On August 18th Betty Hart went into respiratory failure, as a result of her advanced COPD. She was intubated in the ambulance while enroute to Samaritan Pacific Community Hospital, in Newport Oregon, where she was admitted to the ICU. After about 36hrs of assessment, monitoring, and antibiotics, the Dr’s decided to attempt to extubate. This attempt was successful for about eight hours, at which point, she again went into respiratory failure, and again had to be intubated. Betty remained intubated, and under propofol induced sedation for 11 days, despite rigorous attempts to wean her off of the ventilator. On day 12 it was determined, that, in order to protect her vocal chords and upper airway, Betty would require a tracheostomy, as well as longterm care from a specialty ventilator weaning facility, in Portland, Oregon. Throughout her stay in the Newport ICU, Betty experienced numerous close calls with dropping blood pressure, requiring norepinephrine to maintain a safe pressure, requiring the transufsion of a unit of blood, and a constant pnumonia.
Friday September 1st, Betty was transferred from the Newport ICU, to Vibra Specialty Hospital in Portland Oregon. Vibra is a long term care facility that specializes in the the ventilator weaning process. Upon her arrival, the intaking physician adivised the family that Betty was very sick, and at the time could not provide much information as to what to expect regarding a long term plan, let alone outcome. In addition, they were also informed that Betty may have also suffered a minor heart attak sometime througout this whole process. When Betty was admitted to Vibra, it was the begining of the Labor Day Weekend, so it would not be until Wednesday September 6th that the family would talk with an attending physician. She too informed them that Betty was very sick, and the long term outlook did not look great. She let them know that Betty seemed to have a build up of air in her abdomen, and wanted to send her out to one of the nearby hospitals for a CT scan. On Friday September 8th, Betty was sent to OHSU for a CT scan. Upon her arrival, and completion of the scan, Betty suffered a fairly substantial drop in blood pressure, prompting the OHSU emegency department to addmit her to their ICU. All indications were pointing to a build up of air in Betty’s abdomen, but the scans did not provide indication as to where the air was coming from. This left the team at OHSU with little choice other than to perform an exploratory surgery, to see if the air was coming from the the colon, or the feedig tube valve that Newport placed on her stomach. The surgery revealed that the air was in fact coming from the feeding tube PEG in Betty’s stomach. The surgical department sealed this up, and Betty has begun the healing process from the procedure.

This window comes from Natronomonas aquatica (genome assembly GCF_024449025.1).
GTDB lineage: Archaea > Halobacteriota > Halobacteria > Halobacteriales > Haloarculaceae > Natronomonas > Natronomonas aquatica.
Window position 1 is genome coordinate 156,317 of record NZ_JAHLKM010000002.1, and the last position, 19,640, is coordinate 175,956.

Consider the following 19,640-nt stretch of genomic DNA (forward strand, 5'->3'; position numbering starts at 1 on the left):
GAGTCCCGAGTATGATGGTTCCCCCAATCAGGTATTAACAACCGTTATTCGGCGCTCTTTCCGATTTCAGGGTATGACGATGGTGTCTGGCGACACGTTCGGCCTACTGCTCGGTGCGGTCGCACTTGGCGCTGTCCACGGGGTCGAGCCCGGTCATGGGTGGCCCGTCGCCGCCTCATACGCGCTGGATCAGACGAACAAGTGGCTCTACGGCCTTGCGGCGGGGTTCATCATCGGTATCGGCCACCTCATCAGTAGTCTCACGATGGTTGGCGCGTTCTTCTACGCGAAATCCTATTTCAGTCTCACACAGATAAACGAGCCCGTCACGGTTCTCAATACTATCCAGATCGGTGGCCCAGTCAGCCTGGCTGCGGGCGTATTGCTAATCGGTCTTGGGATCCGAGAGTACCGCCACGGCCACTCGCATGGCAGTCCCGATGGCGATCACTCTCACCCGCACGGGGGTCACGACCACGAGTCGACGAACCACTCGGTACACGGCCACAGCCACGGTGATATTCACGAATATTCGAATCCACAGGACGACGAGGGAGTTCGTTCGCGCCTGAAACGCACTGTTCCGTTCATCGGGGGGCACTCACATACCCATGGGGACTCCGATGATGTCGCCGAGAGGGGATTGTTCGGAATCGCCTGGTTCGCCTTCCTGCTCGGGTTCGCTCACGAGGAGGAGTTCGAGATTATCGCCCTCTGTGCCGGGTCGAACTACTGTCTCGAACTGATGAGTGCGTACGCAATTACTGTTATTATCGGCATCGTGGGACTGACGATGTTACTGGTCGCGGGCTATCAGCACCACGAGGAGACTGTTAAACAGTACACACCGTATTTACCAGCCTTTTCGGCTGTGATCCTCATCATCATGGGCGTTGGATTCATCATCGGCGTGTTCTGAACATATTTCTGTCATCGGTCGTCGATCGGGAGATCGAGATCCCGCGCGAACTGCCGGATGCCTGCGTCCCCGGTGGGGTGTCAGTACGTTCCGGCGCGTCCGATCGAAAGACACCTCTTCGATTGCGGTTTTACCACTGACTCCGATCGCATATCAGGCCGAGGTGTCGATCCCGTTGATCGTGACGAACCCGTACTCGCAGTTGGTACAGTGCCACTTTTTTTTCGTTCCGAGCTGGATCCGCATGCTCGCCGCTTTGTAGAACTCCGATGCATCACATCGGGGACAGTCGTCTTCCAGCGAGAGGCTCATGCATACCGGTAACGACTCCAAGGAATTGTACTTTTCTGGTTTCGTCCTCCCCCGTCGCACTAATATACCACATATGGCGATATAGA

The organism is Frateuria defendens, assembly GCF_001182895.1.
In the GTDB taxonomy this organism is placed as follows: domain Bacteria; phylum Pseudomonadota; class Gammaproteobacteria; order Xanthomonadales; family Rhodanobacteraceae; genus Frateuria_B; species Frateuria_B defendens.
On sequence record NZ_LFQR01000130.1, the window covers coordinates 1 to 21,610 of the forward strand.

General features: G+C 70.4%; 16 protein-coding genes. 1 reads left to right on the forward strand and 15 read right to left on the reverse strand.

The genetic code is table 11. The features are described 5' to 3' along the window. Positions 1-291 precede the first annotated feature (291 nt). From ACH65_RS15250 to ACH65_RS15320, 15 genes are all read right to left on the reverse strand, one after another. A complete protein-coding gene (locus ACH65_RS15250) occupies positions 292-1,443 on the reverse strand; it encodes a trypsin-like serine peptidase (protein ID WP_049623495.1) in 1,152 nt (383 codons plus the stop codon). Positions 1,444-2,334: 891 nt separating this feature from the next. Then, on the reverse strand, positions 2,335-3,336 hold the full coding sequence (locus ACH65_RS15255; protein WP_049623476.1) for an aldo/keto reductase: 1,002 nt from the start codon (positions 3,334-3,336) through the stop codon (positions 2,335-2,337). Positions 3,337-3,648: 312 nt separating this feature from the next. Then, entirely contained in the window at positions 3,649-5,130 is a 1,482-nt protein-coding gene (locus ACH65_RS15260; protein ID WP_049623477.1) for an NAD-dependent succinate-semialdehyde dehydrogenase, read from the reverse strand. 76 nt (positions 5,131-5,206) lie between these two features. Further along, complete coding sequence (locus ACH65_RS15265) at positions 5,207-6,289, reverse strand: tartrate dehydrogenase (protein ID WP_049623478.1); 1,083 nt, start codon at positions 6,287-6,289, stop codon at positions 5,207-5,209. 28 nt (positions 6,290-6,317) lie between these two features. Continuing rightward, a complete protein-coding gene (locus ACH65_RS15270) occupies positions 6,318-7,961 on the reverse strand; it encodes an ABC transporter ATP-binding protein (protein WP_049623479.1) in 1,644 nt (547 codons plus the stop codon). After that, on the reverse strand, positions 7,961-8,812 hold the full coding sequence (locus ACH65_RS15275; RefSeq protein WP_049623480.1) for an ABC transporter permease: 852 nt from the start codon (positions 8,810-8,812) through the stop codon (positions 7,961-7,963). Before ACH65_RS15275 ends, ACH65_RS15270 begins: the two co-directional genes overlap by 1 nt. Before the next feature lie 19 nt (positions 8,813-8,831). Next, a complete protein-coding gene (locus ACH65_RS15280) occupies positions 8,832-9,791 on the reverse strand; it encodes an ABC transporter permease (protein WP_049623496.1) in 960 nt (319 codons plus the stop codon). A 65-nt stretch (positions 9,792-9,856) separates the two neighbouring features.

Currently, Betty remains in the Trauma and Surgical ICU at OHSU in Portland Oregon. She is at the moment, stable, but still requires norepinephrine to maintain a functional blood pressure, as well as elevated ventilator settings to maintain breathing and blood gas levels. Betty is also suffering severe delirium, due to weeks of sedation, and being moved between three different facilities. This is something that is still an uncertainty as to whether or not it will resolve itself. Monday September 18th marks one month since Betty went from a functioning, loving and caring mother, to requiring life support, and being bed ridden in the ICU. Unable to communicate, eat, or move on her own.
At this time, it is uncertain as to whether or not Betty will ever see the outside of a critical care facility again in her lifetime. Right now, the absolute best that can be hoped for, is a recovery to the point in which she could return home either off, or on, a ventilator, to the full care of her daughter Clarice, or less ideally, possibly a long term specialty care facility. Betty’s home, while not hospitalized, is in the rural Oregon coastal community of Toledo. This makes access to specialists and good doctors very dificult. As we remain hopeful and pray that Betty can stay strong, and find the will to overcome this life changing hurdle, we also realize that if she does recover to some extent, there will be many costs involved with moving her to the greater Portland/Vancouver area. Where she will have access to the pulmonologists, cardiologists, and gastroentrologists that she will need. And unfortunately, Betty and her close family being on very limited fixed incomes, are not in a position where these extra expenses are going to be manageable. In addition to potential moving expenses, the family also has added expenses related to living out of town, away from home while Betty is under the care of the various Portland facilities fighting to keep her alive.
The most difficut scenario that the family is facing, is the fact that these very well may be Betty’s final days. In which case, there will also be great expenses related to funeral, dealing with belongings, and family relocation expenses. None of which, is the family in a financial position to take on.
The family and friends of Betty Hart ask today for your greatly needed and appreciated donations to help with the either relocation / and or funeral expenses in the coming days. We fully understad if you are unable to donate at this time, but please pass this around to friends and family that may know someone who can.
Thank you for all of the care and concern. And keep the prayers, crossed fingers and good wishes coming.
THANKS FROM THE FAMILY AND FRIENDS OF BETTY HART.
- Laura Anderson
- Charlotte Sarantopoulos
- Gayle Hart
- Kristi/William Lane